By Elijah Joseph C. Tubayan
THE NATIONAL GOVERNMENT may have to reduce local governments’ take in national taxes should the Supreme Court, in a final ruling, stand pat on a bigger revenue base for these units’ “just share,” Budget Secretary Benjamin E. Diokno said last week.
Mr. Diokno cited the need to ensure the fiscal deficit remains manageable amid higher spending on state infrastructure and social services and a bigger Internal Revenue Allotment (IRA) for local governments.
“Worst case, i-invoke namin ’yung unmanageable public sector deficit. Gagawin namin (We will make it) 30%… of the total (national government tax collections) which is approximately equal to the current system,” Mr. Diokno said in an interview on Wednesday last week.
According to section 284 of Republic Act No. 7160, or the Local Government Code, the President can reduce the IRA to 30% in the event of an unmanageable public sector deficit, from 40% currently.
The high court released a decision in July, ordering the “automatic release without further action” of local governments’ “just share” of internal revenues that includes all national government taxes, including collections of the Bureau of Customs — not just of the Bureau of Internal Revenue, as practiced currently — and that the national government should implement the ruling prospectively.
The national government filed a motion for reconsideration in August as it sought to keep its fiscal position intact.
The Supreme Court has yet to rule on the government’s motion.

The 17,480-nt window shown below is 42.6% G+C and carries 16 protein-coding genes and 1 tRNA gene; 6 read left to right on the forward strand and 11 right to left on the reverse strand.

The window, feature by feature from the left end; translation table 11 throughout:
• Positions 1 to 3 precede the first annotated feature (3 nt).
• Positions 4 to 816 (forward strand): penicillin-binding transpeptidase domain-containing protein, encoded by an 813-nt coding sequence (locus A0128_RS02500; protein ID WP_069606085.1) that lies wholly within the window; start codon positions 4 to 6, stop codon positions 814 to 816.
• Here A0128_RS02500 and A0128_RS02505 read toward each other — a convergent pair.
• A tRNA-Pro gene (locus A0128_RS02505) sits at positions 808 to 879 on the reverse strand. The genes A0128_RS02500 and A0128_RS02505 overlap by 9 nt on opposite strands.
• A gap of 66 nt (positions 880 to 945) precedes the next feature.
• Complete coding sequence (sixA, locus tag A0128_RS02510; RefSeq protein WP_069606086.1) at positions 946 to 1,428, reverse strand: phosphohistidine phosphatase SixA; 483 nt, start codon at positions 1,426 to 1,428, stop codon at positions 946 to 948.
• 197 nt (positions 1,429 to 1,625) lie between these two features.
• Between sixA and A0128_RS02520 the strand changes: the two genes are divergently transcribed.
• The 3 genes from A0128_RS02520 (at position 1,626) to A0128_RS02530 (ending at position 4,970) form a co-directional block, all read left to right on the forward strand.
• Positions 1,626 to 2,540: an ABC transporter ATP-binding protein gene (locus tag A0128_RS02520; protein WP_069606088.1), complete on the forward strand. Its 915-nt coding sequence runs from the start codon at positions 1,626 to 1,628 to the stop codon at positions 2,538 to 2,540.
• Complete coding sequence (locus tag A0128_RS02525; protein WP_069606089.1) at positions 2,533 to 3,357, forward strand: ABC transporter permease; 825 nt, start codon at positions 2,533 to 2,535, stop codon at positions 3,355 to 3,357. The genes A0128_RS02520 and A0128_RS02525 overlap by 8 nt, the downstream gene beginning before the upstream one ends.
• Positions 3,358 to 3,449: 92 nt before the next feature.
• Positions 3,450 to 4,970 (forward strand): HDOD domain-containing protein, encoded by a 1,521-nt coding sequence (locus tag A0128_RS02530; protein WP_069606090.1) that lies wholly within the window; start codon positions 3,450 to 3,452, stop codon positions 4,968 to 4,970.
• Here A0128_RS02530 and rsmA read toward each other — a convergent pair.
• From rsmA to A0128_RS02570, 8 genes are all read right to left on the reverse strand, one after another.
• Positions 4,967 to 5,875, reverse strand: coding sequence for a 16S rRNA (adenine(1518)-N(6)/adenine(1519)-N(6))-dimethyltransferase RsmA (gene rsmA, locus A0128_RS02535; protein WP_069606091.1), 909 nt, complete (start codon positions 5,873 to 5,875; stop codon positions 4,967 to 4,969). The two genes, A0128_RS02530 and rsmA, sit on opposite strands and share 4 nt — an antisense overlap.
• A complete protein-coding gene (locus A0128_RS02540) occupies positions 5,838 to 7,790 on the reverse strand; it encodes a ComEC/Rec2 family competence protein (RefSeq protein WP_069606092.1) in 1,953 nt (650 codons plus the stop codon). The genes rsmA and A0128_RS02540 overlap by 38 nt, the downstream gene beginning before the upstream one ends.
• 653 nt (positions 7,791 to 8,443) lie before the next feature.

In the wake of the court decision, state economic managers had considered devolving more national government programs such as conditional cash transfers for the poorest of the poor, farm-to-market roads and local health care programs, although they doubted the capacity of some local governments to take on this additional burden.
The government has programmed its fiscal deficit at 3.2% of gross domestic product (GDP) in 2019 and three percent in 2020-2022.
State economic managers have cautioned that complying with the Supreme Court decision and keeping the IRA at the current proportion would push the fiscal deficit to four percent of GDP and may, in turn, threaten the investment-grade standing of Philippine debt which the country bagged and has maintained since 2013.
Complying with the Supreme Court decision is estimated to cost the national government an additional P195 billion, on top of the P522.75 billion in national tax share allocated to local governments this year.
“We cleared that (IRA stand) with the President. He said (of bigger fiscal deficit proportion to GDP) ‘not during my watch,’” Mr. Diokno recalled.
Under the current IRA scheme, local governments will get P575.52 billion next year, to be divided among provinces, cities, municipalities and barangays, depending on size of the population and land area.
IRAs are automatically appropriated every fiscal year, based on internal government revenues three fiscal years prior. Local governments are mandated by law to allocate 20% of their annual IRA shares to development projects.
While the national government has been goading local units to be more financially independent, IRAs have so far been most local governments’ main source of funds for programs and projects, although they have the authority to impose local levies like real property tax, business tax, and fees for services.